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20. The Deserter : a Poem. 410. Pr. 15. Robson. Few of our readers are unacquainted with the taste and abilities of Mr. Jerningham. With respect to this little poem, it will therefore be sufficient to observe, that in delicacy of stile and sentiment, it is not inferior to any of his former compofitions.

21. A Birth-day Offering to a Yonng Lady from ber Lover. 4to.

Pr. 6d. Dodsley. The Jews upon certain occasions were ordered by the Levitical law to bring a lainb for a burnt-offering : but when they could not afford a lamb, to offer a pair of turtles. This birthday offering is an offering of the turtles.

22. Female Friendship, or the Innocent Sufferer, a moral Novel.

Two Vols. Pr. 55. Jewed. Bell. This work, if work it may be called, may be read with fafety, if not with pleasure, for there is no immorality in it. The Innocent Sufferer is, indeed, extremely entitled to our compassion ; but she is not sufficiently discriminated from many other characters with whom she has either near or remote connections. In short, the characters in these volumes are so loosely marked, the adventures are so tiresome from the commonness of them, and the language is so inelegant, that we cannot venture to recommend them to readers of sentiment or taste. Those who devour books of this kind, without digesting them, may possibly be of another opinion : they may fall to with a good appetite to dishes which would turn our stomach. Such feeders have ideas too gross for a literary entertainment.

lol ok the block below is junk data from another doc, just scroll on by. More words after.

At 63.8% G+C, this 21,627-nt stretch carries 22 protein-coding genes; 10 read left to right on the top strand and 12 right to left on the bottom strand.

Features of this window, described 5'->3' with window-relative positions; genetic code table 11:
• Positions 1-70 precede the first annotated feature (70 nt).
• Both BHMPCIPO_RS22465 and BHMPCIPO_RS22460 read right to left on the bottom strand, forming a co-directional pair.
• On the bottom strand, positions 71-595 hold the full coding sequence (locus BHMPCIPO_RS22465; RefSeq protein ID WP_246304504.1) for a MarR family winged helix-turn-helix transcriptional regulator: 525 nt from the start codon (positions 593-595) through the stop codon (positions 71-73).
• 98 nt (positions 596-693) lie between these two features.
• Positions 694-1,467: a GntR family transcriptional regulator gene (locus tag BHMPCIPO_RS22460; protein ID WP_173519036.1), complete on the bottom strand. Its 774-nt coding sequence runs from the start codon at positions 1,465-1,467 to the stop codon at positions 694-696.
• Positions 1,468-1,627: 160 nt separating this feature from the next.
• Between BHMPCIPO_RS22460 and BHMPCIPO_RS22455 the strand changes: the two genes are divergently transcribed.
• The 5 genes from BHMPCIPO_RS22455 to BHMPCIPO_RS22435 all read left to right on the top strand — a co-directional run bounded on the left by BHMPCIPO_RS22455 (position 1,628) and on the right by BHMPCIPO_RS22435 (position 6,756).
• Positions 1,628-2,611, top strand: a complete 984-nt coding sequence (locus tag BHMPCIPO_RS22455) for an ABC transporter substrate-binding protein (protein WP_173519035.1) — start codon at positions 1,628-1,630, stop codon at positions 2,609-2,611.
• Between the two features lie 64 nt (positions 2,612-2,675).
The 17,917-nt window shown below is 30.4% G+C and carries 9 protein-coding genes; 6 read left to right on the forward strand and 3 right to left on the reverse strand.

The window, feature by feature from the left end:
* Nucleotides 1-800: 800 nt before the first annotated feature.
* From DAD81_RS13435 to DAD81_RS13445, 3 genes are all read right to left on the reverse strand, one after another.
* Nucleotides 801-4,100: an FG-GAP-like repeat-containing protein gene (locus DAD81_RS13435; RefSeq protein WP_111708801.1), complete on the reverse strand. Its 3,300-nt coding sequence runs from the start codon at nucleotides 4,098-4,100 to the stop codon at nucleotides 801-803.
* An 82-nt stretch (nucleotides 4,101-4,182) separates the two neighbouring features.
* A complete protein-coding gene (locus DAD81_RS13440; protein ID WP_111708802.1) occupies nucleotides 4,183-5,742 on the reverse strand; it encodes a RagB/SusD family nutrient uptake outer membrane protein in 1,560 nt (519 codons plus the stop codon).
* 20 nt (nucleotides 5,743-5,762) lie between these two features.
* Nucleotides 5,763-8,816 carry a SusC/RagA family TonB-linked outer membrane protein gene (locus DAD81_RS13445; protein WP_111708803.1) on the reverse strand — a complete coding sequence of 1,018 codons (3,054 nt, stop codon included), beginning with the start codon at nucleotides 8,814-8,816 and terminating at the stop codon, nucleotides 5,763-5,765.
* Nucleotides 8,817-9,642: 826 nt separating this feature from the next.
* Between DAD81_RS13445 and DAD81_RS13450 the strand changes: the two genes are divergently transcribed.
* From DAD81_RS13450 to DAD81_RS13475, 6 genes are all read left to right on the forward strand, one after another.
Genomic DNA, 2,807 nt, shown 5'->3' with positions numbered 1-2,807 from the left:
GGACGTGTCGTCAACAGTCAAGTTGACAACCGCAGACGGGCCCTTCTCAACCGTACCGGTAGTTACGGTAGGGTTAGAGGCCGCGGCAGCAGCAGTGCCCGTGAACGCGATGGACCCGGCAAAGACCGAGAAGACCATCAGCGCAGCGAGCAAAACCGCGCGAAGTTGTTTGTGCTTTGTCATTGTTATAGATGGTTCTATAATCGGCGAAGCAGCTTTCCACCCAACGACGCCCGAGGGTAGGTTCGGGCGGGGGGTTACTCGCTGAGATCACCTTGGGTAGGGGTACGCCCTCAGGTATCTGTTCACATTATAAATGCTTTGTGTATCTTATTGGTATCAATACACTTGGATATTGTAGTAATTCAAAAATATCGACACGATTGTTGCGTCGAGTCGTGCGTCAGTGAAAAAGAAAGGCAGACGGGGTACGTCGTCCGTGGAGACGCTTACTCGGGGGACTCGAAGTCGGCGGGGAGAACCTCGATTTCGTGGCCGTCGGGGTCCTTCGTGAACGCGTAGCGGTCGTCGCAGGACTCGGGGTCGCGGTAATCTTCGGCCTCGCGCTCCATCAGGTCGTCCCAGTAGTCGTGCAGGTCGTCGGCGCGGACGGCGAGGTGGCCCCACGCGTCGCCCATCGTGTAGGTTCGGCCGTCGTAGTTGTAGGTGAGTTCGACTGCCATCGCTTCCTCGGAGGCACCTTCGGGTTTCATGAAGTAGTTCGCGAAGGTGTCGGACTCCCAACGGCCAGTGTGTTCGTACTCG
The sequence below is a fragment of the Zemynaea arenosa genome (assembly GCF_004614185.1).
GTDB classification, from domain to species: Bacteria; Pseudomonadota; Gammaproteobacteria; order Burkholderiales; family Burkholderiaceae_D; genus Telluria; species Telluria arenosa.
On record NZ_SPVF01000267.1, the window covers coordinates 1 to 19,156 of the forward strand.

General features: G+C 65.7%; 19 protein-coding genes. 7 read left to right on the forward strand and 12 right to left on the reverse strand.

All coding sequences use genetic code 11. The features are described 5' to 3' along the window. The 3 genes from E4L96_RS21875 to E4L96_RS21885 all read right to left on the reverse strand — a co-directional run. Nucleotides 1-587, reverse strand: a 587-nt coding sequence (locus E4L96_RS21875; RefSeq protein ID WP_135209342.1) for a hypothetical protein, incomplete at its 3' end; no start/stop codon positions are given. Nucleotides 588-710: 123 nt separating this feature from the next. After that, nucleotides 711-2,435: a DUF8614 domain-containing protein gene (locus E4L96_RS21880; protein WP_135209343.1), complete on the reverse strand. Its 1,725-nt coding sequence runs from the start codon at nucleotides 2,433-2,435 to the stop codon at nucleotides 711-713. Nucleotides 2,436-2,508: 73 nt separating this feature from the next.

23. The Prince of Salermo. Pr. 35. Robson. The author of this novel seems to have heated his brain by the perusal of old Italian romances. The prince and! cess of Salermo, brother and sister, are both going to ried to persons for whom they feel no inclination. - corfairs landing near the castle, while preparations are making for the princess's marriage, carry her oíf. Her brother is dangerously wounded in her defence. They meet at last, however, after some fighting, in the feraglio of a Turkish bashaw. This · bashaw falls in love with the princess, and the prince becomes enamoured with the sultana. After several clandestine interviews, and ingenious stratagems, the bamaw and his wife are divorced. They then, all four, embark for Italy : the Turks renounce the Koran, and a double marriage brings the history to a conclusion.

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24. The Hiftory of Miss Harriot Montague. In Tro Vols,

Pr. 6s. Robson. We are strongly tempted to animadvert upon these volumes with some acrimony ; but, on second thoughts, we are of opinion, that by transcribing a few lines from the opening of the History of Miss Harriot Montague, we shall sufficiently acquaint the gentle reader with its real merit, without any critical efforts of our own to guide his judgment.

The history under consideration openeth in the following curious, but not uncommon manner :